Next up was Andreas Georgiou, an amazing 15- & 16-string guitarist Marti & I first heard a few years ago at our favorite Athens live music venue, the Café Alavastron. When I had trouble a week earlier figuring out how to acquire a ticket for this event, Andreas replied to my desperation e-mail with a promise to have a ticket waiting for me at the MU Theater box office. Traditional Greek hospitality!
Following a marvelous series of pieces on the acoustic guitar, including "Constantia," a personal favorite from his Vananda album (which features the extraordinary Savina Yannatou on vocals & Eberhard Weber on 5-string electric bass), Andreas picked up a mbira (African thumb piano) & conjured up the most exciting, deeply textured music I've ever heard played on that instrument.
At intermission Andreas greeted me warmly, as if I were an old friend. He introduced me to Sandor Szabo, whom I congratulated on putting together a program so stylistically diverse with so much production value. The set design & lighting were lovely & imaginative. A live two-camera video projection afforded an intimate look at the fingerwork of the musicians. Andreas asked me to remain after the concert; he wanted to give me copies of his CDs that I didn't already own. Did I mention Greek hospitality? What a kind, generous man.
After the break Konarak Reddy, the remarkably accomplished Indian guitarist took the stage & regaled us with genre-busting tunes such as "Watching A B-Grade French Film" & "Tara," a composition about his daschund. Excellent.
Reddy was followed to the stage by Claus Boesser-Ferrari, who pulled out all the stops for the concert's closing set. A cheesy little fog machine covered the stage in clouds. Boesser-Ferrari began by "strumming" his strings with a tiny battery-operated personal fan, then used a mallet. Needless to say, he was generating previously-unheard sounds from that acoustic guitar! His setlist was all over the place: "Zucco's Dance" from a play about the Italian serial killer Robert Zucco, "Light My Fire," a snippet of "Everything Little Thing She Does Is Magic," Kurt Weill, Mongo Santamaria's "Afro Blue." I made a note to check out his discography.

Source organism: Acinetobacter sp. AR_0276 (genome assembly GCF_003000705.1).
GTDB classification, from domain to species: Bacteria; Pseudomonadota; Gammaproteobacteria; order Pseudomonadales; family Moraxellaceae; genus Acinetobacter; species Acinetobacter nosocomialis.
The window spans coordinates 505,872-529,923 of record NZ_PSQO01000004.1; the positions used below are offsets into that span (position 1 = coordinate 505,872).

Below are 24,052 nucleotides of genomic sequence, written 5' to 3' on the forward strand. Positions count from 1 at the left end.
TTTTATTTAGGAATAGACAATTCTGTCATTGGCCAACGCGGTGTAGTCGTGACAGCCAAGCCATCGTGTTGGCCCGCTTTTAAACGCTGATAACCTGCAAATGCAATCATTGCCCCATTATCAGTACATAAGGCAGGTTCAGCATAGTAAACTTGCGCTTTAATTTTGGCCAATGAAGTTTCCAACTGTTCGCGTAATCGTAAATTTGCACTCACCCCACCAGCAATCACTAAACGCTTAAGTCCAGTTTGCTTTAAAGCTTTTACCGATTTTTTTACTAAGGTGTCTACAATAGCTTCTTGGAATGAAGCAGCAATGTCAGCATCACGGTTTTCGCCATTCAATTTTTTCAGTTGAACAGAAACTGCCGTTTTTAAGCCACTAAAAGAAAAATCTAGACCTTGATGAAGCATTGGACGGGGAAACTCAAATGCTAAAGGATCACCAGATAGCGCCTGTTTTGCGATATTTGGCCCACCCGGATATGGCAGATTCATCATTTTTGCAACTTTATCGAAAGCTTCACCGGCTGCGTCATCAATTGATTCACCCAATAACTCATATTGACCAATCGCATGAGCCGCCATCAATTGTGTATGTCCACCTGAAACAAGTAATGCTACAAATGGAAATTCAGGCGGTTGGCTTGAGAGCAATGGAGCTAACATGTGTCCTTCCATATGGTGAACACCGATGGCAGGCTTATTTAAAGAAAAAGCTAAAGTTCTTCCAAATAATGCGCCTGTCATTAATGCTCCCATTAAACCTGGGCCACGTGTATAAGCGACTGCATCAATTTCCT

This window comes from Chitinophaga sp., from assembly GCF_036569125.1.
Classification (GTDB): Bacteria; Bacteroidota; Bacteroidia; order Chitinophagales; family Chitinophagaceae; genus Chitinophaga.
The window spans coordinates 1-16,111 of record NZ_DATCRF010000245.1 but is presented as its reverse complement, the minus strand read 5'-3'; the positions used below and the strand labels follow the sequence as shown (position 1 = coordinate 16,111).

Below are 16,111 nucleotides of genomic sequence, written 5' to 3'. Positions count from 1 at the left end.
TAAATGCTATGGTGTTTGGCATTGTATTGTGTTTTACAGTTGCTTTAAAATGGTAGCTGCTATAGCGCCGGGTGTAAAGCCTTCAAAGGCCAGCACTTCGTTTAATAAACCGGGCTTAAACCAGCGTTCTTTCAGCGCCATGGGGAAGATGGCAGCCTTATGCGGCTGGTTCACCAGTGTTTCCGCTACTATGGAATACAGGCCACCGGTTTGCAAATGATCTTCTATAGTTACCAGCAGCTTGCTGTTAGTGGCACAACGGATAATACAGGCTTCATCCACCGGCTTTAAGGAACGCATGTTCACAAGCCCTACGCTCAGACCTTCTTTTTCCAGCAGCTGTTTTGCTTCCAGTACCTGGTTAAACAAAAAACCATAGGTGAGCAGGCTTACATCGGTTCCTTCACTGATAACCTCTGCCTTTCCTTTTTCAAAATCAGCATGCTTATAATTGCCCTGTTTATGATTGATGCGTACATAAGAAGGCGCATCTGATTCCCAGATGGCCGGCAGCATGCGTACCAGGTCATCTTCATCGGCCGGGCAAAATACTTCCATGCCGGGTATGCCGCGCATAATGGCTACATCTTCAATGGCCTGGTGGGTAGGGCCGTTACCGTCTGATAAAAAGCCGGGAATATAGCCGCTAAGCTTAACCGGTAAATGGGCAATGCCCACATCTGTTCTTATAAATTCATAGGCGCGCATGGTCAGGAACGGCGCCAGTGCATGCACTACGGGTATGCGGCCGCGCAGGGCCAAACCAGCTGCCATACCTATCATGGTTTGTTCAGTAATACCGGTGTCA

For an encore the four guitarists played together, apparently an improvisation. An ear-opening evening of music. I was sorry Marti missed it. I chatted briefly with Claus, then Andreas afterward. When the merch table cleared, Andreas laid three CDs on me. I offered to pay but he wasn't having it. Yum. New iPod fodder. The cute young woman behind the bar phoned for a cab & I was whisked back to the hotel.
We had planned for a sightseeing expedition on Monday. Both of us were concerned about John's limited walking capacity (which was basically half a block, poor fellow). Consequently, I was soooo glad we'd already engaged a car service; the four of us traveled around the city in a roomy Mercedes driven by a uniformed English-speaking Hungarian driver named Andy. (I always try to avoid those on-off tour buses.) Andy picked us up at the Cotton House.
Hungarian Parliament Building.
Dohány Street Synagogue. The largest in Europe.
Hungarian State Opera House.
Park on Margaret Island.
Nyugati railway station (1877). Designed by August de Serres, built by the Eiffel company.
I had asked Andy to conclude our three-hour tour on Castle Hill in Buda. He recommended a lovely restaurant called Café Pierrot for lunch. After lunch we did a bit of boutique shopping, then hailed a taxi to take us back to the hotel at the end of the afternoon.